Honda’s Mad Adventure Maxi Scooter Boosted to 350cc
Still falls short of the full-fat 750cc versionby Harry Fisher, on LISTEN 02:55
’City Adventure’ concept turned into the X-ADV, with the 750cc engine from the NC750. It hasn’t made it to the U.S. but the ADV150 did. Now, the ADV300 is looking likely to land on American soil.
Honda ADV350 On Its Way To The U.S.
It’s rare that a genuinely new concept is introduced to motorcycling. The fact that they’re often completely bonkers is neither here nor there: it’s just great that manufacturers think outside the box sometimes and seem to have a sense of humour.
Honda surprised everyone when it debuted the City Adventure concept in 2015. What the hell was it? It seemed to be an answer to a question no-one was asking: a combination of adventure bike and maxi-scooter. Huh? Honda gave no explanation, which I actually think is brilliant: have the courage of your convictions.
No-one actually thought Honda was serious but they soon changed their minds when the X-ADV was launched a year later. Powered by the 745cc engine from the NC750, it really was a maxi scooter with chunky knobbly tyres and some off-road pretension.
Despite costing nearly half as much again as the NC750, it was a success in Europe but we never got to know how it would sell in the U.S. as it never came here. What we did get was the baby ADV150, which was hardly a fair exchange.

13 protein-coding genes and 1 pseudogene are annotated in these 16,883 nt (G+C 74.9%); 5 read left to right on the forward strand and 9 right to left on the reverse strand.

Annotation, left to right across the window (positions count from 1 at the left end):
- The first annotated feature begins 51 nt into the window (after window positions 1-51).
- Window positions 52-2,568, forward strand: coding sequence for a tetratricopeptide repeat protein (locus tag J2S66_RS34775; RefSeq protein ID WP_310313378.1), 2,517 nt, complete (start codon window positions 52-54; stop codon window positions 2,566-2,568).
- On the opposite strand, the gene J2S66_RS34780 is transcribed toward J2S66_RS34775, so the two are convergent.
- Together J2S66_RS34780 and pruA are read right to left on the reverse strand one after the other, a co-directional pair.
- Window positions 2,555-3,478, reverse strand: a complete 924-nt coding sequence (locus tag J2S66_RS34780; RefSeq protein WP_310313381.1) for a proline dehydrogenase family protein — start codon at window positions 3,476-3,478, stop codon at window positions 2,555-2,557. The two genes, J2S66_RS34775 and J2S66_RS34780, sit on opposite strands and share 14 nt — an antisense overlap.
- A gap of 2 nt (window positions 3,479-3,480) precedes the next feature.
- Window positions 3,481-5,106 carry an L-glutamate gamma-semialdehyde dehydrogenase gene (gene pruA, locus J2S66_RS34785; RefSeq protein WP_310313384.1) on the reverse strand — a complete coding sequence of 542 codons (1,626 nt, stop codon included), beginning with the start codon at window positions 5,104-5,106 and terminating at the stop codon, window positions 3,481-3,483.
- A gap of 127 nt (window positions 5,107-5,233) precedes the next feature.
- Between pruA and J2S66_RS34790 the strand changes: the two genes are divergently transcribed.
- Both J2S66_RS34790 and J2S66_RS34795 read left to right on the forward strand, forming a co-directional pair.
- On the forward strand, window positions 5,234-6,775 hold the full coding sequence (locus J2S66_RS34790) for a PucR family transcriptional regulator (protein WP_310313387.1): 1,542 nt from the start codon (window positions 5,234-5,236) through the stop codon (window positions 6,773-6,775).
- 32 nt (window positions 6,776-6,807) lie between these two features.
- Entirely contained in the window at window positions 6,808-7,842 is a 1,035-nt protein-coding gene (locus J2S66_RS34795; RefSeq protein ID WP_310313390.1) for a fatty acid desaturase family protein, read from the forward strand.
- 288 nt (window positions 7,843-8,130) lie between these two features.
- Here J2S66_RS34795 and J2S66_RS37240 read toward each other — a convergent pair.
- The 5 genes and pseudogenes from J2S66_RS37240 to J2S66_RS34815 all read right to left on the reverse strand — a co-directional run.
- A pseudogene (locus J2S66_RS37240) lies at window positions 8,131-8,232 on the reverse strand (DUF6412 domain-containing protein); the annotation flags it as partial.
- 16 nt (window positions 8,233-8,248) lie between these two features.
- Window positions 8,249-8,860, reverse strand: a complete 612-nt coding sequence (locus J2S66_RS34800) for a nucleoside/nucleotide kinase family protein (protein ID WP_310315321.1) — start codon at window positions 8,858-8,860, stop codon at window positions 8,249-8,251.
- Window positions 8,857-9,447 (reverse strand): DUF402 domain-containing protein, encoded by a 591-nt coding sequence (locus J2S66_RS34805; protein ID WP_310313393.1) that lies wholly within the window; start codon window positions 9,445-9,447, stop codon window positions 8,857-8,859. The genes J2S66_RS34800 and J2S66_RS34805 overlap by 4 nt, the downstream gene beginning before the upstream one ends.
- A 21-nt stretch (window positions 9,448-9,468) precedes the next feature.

Now, however, Honda is planning a 350cc version - the ADV350, according to trademark applications - and there are hopes that it will make it to the U.S. market rather than being reserved solely for the European market, where maxi scooters traditionally sell well.
If you’ve seen a Honda Forza 350, then you’ve almost seen the ADV350, for it is on that bike that the ADV350 is based. That gives it a 330cc, single-cylinder engine producing 29bhp at 7,500rpm.
The chassis is also virtually the same, any dimensional differences being due to the larger, off-road wheels and tyres. Wider ’bars are fitted and it would make sense for there to be slightly better ground clearance.
At the end of the day, however, this is, in reality, a styling exercise rather than a bike with any off-road credentials. Somehow that doesn’t matter, however, as they just look so damned cool. If Honda hasn’t yet given the U.S. the 750cc X-ADV, then why not test the waters with the ADV350? Success for that bike might prompt Honda to bring in the larger model and then the fun and games can begin!